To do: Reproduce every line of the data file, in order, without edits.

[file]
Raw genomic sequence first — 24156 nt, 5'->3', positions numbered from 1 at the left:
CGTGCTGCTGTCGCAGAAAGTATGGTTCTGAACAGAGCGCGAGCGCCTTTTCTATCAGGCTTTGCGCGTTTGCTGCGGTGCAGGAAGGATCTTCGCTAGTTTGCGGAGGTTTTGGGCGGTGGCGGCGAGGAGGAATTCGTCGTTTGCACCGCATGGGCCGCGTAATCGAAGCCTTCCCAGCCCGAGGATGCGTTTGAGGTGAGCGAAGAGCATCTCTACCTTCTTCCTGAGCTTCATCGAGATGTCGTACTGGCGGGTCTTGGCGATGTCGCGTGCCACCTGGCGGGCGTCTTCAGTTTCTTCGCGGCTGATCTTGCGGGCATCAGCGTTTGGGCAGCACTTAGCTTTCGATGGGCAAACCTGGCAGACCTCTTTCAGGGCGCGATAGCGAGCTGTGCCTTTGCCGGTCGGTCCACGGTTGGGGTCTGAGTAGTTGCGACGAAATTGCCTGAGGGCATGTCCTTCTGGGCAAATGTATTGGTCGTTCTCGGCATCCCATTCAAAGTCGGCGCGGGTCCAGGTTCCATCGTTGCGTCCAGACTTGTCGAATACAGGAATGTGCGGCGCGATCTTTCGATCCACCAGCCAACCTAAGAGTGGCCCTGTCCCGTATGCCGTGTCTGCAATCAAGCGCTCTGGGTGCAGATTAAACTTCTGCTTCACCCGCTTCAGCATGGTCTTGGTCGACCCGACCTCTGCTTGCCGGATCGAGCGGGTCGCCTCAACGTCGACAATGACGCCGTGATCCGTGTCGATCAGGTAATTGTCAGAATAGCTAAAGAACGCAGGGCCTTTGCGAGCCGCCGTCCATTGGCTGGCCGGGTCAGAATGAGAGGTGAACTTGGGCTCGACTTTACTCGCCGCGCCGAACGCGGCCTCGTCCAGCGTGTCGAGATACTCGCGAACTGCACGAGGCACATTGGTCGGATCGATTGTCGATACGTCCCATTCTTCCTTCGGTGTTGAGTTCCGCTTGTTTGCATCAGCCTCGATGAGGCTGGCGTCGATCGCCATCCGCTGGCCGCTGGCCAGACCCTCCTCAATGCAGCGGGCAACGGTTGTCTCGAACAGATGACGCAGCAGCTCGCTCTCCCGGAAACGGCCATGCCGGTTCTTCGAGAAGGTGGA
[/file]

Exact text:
Raw genomic sequence first — 24156 nt, 5'->3', positions numbered from 1 at the left:
CGTGCTGCTGTCGCAGAAAGTATGGTTCTGAACAGAGCGCGAGCGCCTTTTCTATCAGGCTTTGCGCGTTTGCTGCGGTGCAGGAAGGATCTTCGCTAGTTTGCGGAGGTTTTGGGCGGTGGCGGCGAGGAGGAATTCGTCGTTTGCACCGCATGGGCCGCGTAATCGAAGCCTTCCCAGCCCGAGGATGCGTTTGAGGTGAGCGAAGAGCATCTCTACCTTCTTCCTGAGCTTCATCGAGATGTCGTACTGGCGGGTCTTGGCGATGTCGCGTGCCACCTGGCGGGCGTCTTCAGTTTCTTCGCGGCTGATCTTGCGGGCATCAGCGTTTGGGCAGCACTTAGCTTTCGATGGGCAAACCTGGCAGACCTCTTTCAGGGCGCGATAGCGAGCTGTGCCTTTGCCGGTCGGTCCACGGTTGGGGTCTGAGTAGTTGCGACGAAATTGCCTGAGGGCATGTCCTTCTGGGCAAATGTATTGGTCGTTCTCGGCATCCCATTCAAAGTCGGCGCGGGTCCAGGTTCCATCGTTGCGTCCAGACTTGTCGAATACAGGAATGTGCGGCGCGATCTTTCGATCCACCAGCCAACCTAAGAGTGGCCCTGTCCCGTATGCCGTGTCTGCAATCAAGCGCTCTGGGTGCAGATTAAACTTCTGCTTCACCCGCTTCAGCATGGTCTTGGTCGACCCGACCTCTGCTTGCCGGATCGAGCGGGTCGCCTCAACGTCGACAATGACGCCGTGATCCGTGTCGATCAGGTAATTGTCAGAATAGCTAAAGAACGCAGGGCCTTTGCGAGCCGCCGTCCATTGGCTGGCCGGGTCAGAATGAGAGGTGAACTTGGGCTCGACTTTACTCGCCGCGCCGAACGCGGCCTCGTCCAGCGTGTCGAGATACTCGCGAACTGCACGAGGCACATTGGTCGGATCGATTGTCGATACGTCCCATTCTTCCTTCGGTGTTGAGTTCCGCTTGTTTGCATCAGCCTCGATGAGGCTGGCGTCGATCGCCATCCGCTGGCCGCTGGCCAGACCCTCCTCAATGCAGCGGGCAACGGTTGTCTCGAACAGATGACGCAGCAGCTCGCTCTCCCGGAAACGGCCATGCCGGTTCTTCGAGAAGGTGGA